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News article created on 22 February 2016

Can water voles have too much water?

Oda Dijksterhuis and Paul Wilkinson from our environment team have been looking at how one of our rarest mammals, the water vole, may have been affected by the recent flooding.

Water vole Water Vole, copyright Mark Baker on flickr

The water vole is an important part of our natural heritage of the UK, whose ancestor was present at least 500,000 years before ‘Wind in the Willows’ was written. Once a common sight and ‘plop’ sound, the water vole has now declined by up to 95% from its former habitats. 

Water vole numbers naturally fluctuate depending on predation, our weather and disturbance to their habitats. The rapid decline in recent years has been attributed to the North American mink, the development of waterway banks and the over grazing or mowing of reed fringes and grassy banks.

Recently there have been some positive signs of local water vole numbers being maintained at a few canal locations, such as the Ashby Canal, Kennet & Avon Canal and the Staffordshire & Worcestershire Canal

This winter has been particularly wet and tough for both people and wildlife. Although water voles are of course very adapt in their watery environment and use to periodic flooding, the sheer force and scale of this winter’s floods will undoubtedly have affected even the hardiest of waterway species. The recent high water levels will have washed away water vole burrows and reed fringe, and the sheer force of water would have displaced many a vole, leaving them vulnerable to predation or environmental stress leading to their premature deaths.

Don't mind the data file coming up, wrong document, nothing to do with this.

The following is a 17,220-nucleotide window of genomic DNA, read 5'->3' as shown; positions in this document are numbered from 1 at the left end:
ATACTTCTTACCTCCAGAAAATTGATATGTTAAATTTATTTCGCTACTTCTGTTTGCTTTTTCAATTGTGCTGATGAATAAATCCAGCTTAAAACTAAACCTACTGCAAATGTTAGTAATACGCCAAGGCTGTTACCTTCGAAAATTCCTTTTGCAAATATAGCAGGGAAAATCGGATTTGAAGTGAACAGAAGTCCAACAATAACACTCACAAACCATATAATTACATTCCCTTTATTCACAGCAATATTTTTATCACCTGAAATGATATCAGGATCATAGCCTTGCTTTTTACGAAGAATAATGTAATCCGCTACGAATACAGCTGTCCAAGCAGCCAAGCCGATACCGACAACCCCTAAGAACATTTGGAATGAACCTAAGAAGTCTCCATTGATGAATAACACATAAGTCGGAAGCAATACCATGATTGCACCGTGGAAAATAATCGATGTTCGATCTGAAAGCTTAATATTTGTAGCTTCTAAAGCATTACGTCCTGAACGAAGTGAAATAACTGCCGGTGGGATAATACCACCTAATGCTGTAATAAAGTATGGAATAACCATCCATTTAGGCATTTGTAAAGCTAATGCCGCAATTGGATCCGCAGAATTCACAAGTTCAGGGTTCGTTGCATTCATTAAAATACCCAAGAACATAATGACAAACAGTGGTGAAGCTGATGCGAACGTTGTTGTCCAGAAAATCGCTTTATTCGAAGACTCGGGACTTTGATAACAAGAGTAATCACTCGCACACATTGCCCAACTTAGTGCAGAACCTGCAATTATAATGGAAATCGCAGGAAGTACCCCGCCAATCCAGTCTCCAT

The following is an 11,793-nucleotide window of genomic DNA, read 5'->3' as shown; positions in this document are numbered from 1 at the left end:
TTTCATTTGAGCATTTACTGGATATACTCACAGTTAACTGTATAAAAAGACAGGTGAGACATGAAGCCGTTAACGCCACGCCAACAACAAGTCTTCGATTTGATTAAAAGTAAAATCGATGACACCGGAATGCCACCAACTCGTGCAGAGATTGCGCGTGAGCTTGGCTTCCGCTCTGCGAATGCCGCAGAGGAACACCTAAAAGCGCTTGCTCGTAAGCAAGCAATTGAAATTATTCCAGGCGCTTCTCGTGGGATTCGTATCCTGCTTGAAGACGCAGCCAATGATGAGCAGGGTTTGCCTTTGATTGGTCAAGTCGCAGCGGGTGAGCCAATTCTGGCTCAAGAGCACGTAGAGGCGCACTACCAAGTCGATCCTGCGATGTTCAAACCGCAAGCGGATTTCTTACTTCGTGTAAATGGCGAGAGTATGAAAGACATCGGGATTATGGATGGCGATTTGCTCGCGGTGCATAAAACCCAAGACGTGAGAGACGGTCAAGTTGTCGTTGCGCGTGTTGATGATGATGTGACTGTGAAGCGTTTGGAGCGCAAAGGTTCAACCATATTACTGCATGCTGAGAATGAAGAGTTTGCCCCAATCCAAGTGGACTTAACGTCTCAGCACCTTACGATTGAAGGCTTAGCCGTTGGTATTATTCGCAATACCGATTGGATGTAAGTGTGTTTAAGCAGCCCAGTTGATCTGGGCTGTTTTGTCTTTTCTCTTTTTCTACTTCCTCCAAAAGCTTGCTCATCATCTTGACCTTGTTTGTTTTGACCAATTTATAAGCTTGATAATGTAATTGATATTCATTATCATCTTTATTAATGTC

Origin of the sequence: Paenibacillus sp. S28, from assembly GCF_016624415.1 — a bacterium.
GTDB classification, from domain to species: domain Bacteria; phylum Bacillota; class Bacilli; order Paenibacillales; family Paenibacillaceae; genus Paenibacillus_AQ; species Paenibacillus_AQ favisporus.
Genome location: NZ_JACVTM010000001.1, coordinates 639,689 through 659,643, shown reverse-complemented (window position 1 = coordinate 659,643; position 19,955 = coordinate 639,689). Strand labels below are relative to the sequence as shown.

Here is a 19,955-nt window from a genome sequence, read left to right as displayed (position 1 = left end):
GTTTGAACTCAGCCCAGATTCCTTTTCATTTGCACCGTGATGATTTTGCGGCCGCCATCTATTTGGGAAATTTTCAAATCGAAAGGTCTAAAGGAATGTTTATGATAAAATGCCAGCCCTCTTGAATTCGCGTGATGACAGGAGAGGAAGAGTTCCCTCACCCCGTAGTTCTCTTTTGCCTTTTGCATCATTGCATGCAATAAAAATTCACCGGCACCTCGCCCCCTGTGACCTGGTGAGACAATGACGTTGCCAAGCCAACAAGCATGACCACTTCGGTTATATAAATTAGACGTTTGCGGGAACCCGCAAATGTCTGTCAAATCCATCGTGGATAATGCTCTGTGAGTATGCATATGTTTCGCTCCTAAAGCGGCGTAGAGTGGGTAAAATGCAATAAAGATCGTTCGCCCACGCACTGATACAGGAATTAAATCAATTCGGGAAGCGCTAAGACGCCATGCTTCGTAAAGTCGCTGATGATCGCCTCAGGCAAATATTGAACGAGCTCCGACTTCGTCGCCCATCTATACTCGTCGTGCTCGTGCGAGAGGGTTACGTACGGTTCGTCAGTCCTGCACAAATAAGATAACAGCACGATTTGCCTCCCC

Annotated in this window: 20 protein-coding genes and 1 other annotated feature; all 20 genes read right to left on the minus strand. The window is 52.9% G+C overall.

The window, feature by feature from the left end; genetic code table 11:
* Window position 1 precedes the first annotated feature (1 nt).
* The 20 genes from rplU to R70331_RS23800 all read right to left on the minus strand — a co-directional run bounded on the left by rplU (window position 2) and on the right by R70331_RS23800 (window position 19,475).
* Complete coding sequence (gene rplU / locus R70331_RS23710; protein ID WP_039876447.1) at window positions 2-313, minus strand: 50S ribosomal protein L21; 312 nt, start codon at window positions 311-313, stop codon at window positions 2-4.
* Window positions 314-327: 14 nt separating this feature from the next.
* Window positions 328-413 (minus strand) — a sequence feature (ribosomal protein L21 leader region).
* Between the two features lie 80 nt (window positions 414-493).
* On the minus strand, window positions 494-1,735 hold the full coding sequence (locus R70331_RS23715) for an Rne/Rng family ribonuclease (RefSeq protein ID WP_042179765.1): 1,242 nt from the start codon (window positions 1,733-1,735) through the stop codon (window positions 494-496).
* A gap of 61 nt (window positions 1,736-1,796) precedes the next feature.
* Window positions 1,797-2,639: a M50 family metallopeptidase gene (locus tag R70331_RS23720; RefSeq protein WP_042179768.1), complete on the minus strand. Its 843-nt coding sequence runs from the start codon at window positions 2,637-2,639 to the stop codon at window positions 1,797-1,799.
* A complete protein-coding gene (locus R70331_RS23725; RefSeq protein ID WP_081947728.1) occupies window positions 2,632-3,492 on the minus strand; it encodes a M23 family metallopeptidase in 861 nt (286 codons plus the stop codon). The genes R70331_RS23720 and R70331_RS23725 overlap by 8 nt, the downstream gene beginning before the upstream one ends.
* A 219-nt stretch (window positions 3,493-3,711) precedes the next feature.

Less fluctuation on canals

The amazing engineering of our canals often means that water levels fluctuate far less than some of our other waterways and rivers, creating a relatively stable environment during winter floods and providing a stable space for water voles to carry on their business along vegetated banks.

Despite the fact that we are heading towards the wettest and warmest winter on record, water voles on the canals that escaped the flooding may have done relatively well this winter, it is only when they become more visibly active during the end of spring that we shall know.

The protection of our reedy canal banks has never been more important in order to make sure these wonderful waterside mammals remain a feature of our precious canal network. 

About this blog

The environment team

The Canal & River Trust has top team of committed experts and enthusiasts, who help to protect our waterway environment and improve it for both people and nature. Follow this blog to find out more about the hugely varied work they carry out.

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